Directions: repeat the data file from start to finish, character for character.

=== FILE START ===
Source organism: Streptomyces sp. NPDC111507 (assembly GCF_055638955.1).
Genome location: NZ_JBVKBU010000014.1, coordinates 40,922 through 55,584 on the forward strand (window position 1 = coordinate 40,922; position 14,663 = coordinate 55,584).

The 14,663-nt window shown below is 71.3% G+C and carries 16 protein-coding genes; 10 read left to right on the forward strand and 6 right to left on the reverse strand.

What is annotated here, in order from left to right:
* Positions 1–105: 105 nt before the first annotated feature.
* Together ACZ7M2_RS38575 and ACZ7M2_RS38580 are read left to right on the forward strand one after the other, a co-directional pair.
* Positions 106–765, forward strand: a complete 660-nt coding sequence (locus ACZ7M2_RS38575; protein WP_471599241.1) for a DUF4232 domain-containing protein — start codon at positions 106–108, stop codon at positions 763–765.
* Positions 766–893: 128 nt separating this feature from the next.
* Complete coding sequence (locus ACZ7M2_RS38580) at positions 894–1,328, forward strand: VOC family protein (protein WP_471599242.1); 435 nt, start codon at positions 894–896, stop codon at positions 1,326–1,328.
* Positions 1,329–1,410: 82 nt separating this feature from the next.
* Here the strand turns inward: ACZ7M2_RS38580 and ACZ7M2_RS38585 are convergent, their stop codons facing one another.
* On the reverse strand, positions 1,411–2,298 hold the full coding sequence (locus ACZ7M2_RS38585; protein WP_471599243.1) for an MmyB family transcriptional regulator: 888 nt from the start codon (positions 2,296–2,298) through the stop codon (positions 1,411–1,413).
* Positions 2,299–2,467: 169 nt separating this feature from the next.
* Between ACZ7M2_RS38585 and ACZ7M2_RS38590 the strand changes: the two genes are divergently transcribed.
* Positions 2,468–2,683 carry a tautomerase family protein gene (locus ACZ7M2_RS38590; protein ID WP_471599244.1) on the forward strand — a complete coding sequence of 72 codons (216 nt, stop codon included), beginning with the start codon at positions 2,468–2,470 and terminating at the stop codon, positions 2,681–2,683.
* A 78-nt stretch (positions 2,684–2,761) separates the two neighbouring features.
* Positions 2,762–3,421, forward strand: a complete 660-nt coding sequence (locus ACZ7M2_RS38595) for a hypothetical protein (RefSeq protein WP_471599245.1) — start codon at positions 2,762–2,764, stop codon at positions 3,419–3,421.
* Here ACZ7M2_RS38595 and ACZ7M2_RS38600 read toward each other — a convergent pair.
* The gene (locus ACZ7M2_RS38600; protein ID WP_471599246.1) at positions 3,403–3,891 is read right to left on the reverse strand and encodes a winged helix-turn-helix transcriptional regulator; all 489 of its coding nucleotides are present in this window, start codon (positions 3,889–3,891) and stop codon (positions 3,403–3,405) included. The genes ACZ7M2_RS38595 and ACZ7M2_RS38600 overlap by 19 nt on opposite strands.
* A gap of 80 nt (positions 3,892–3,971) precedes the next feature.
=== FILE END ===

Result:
Source organism: Streptomyces sp. NPDC111507 (assembly GCF_055638955.1).
Genome location: NZ_JBVKBU010000014.1, coordinates 40,922 through 55,584 on the forward strand (window position 1 = coordinate 40,922; position 14,663 = coordinate 55,584).

The 14,663-nt window shown below is 71.3% G+C and carries 16 protein-coding genes; 10 read left to right on the forward strand and 6 right to left on the reverse strand.

What is annotated here, in order from left to right:
* Positions 1–105: 105 nt before the first annotated feature.
* Together ACZ7M2_RS38575 and ACZ7M2_RS38580 are read left to right on the forward strand one after the other, a co-directional pair.
* Positions 106–765, forward strand: a complete 660-nt coding sequence (locus ACZ7M2_RS38575; protein WP_471599241.1) for a DUF4232 domain-containing protein — start codon at positions 106–108, stop codon at positions 763–765.
* Positions 766–893: 128 nt separating this feature from the next.
* Complete coding sequence (locus ACZ7M2_RS38580) at positions 894–1,328, forward strand: VOC family protein (protein WP_471599242.1); 435 nt, start codon at positions 894–896, stop codon at positions 1,326–1,328.
* Positions 1,329–1,410: 82 nt separating this feature from the next.
* Here the strand turns inward: ACZ7M2_RS38580 and ACZ7M2_RS38585 are convergent, their stop codons facing one another.
* On the reverse strand, positions 1,411–2,298 hold the full coding sequence (locus ACZ7M2_RS38585; protein WP_471599243.1) for an MmyB family transcriptional regulator: 888 nt from the start codon (positions 2,296–2,298) through the stop codon (positions 1,411–1,413).
* Positions 2,299–2,467: 169 nt separating this feature from the next.
* Between ACZ7M2_RS38585 and ACZ7M2_RS38590 the strand changes: the two genes are divergently transcribed.
* Positions 2,468–2,683 carry a tautomerase family protein gene (locus ACZ7M2_RS38590; protein ID WP_471599244.1) on the forward strand — a complete coding sequence of 72 codons (216 nt, stop codon included), beginning with the start codon at positions 2,468–2,470 and terminating at the stop codon, positions 2,681–2,683.
* A 78-nt stretch (positions 2,684–2,761) separates the two neighbouring features.
* Positions 2,762–3,421, forward strand: a complete 660-nt coding sequence (locus ACZ7M2_RS38595) for a hypothetical protein (RefSeq protein WP_471599245.1) — start codon at positions 2,762–2,764, stop codon at positions 3,419–3,421.
* Here ACZ7M2_RS38595 and ACZ7M2_RS38600 read toward each other — a convergent pair.
* The gene (locus ACZ7M2_RS38600; protein ID WP_471599246.1) at positions 3,403–3,891 is read right to left on the reverse strand and encodes a winged helix-turn-helix transcriptional regulator; all 489 of its coding nucleotides are present in this window, start codon (positions 3,889–3,891) and stop codon (positions 3,403–3,405) included. The genes ACZ7M2_RS38595 and ACZ7M2_RS38600 overlap by 19 nt on opposite strands.
* A gap of 80 nt (positions 3,892–3,971) precedes the next feature.